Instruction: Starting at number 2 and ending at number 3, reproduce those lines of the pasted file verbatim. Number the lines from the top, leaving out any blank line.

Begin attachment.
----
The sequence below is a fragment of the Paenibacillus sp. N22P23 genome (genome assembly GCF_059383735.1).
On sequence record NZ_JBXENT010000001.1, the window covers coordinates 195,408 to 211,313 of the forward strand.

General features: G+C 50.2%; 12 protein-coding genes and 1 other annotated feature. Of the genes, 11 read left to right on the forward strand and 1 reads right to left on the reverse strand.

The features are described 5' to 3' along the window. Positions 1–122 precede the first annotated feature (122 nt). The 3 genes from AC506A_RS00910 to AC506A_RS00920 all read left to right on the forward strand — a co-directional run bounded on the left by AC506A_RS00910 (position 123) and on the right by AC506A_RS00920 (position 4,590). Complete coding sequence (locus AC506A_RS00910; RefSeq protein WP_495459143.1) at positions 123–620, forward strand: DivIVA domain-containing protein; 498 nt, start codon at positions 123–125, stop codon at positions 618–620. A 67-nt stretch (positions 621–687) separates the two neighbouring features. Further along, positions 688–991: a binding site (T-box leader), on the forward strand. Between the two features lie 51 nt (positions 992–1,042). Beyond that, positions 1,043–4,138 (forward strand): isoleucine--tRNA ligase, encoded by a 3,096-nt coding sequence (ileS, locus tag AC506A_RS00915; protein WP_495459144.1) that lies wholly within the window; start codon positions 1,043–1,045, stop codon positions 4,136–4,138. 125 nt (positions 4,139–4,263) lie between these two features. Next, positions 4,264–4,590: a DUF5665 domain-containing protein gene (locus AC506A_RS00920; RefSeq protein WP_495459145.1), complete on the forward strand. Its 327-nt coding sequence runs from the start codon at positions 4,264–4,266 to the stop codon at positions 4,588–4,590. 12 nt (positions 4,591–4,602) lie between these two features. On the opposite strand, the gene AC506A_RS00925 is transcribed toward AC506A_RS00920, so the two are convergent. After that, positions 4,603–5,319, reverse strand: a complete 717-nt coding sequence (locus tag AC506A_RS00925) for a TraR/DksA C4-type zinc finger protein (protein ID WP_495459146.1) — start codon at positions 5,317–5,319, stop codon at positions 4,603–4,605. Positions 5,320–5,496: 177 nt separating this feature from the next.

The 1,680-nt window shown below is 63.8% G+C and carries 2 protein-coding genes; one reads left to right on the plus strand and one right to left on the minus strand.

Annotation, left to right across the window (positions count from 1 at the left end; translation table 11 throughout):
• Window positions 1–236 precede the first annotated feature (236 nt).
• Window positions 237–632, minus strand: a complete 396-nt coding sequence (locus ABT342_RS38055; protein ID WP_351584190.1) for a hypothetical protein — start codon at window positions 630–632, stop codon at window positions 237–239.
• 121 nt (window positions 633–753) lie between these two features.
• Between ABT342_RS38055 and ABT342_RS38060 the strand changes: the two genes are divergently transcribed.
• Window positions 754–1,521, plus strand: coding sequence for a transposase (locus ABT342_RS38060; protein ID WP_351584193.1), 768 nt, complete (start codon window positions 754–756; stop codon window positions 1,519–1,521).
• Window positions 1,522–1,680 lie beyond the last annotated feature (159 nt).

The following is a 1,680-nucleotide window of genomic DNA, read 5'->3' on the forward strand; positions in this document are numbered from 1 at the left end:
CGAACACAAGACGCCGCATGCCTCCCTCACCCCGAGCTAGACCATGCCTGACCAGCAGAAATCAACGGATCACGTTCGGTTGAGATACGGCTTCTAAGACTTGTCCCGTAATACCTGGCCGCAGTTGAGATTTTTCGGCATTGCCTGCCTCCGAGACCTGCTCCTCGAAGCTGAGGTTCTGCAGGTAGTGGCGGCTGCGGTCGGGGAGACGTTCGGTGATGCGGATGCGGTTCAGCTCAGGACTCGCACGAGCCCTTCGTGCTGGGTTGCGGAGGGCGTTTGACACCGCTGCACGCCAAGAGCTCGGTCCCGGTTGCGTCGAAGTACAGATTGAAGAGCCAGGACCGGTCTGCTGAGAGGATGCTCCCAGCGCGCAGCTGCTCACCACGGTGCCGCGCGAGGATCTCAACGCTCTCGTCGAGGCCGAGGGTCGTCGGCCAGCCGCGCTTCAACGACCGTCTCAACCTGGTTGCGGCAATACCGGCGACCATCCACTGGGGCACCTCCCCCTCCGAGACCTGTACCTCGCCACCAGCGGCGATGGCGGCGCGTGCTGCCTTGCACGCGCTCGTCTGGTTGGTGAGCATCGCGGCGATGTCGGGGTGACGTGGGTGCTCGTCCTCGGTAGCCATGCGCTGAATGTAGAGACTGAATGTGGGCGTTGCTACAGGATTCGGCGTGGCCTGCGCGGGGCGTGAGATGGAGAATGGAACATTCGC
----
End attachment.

On sequence record NZ_JBXENT010000001.1, the window covers coordinates 195,408 to 211,313 of the forward strand.

General features: G+C 50.2%; 12 protein-coding genes and 1 other annotated feature. Of the genes, 11 read left to right on the forward strand and 1 reads right to left on the reverse strand.